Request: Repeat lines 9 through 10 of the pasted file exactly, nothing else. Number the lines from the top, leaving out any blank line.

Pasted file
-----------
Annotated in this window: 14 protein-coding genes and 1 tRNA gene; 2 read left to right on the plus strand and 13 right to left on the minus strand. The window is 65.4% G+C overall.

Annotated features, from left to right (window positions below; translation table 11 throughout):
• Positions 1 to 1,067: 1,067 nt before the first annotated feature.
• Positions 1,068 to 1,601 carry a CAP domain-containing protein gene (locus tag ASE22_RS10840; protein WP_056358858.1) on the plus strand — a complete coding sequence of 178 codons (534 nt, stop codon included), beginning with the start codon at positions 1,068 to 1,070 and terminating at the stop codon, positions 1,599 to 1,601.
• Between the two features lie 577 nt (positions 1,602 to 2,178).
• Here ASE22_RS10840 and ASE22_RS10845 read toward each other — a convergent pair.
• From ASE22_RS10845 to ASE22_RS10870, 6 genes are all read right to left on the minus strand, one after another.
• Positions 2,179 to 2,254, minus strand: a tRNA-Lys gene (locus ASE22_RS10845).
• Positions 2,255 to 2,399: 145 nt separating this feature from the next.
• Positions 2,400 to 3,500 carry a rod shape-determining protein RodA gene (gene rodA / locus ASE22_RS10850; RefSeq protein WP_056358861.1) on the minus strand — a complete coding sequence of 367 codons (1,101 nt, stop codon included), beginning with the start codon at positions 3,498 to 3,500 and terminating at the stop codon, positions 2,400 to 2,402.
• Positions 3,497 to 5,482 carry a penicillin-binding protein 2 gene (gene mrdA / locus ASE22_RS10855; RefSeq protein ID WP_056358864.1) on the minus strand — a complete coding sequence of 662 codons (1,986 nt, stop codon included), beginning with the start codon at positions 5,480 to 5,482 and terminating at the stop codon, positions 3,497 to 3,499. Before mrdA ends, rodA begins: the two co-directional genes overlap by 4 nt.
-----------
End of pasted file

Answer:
• Positions 2,255 to 2,399: 145 nt separating this feature from the next.
• Positions 2,400 to 3,500 carry a rod shape-determining protein RodA gene (gene rodA / locus ASE22_RS10850; RefSeq protein WP_056358861.1) on the minus strand — a complete coding sequence of 367 codons (1,101 nt, stop codon included), beginning with the start codon at positions 3,498 to 3,500 and terminating at the stop codon, positions 2,400 to 2,402.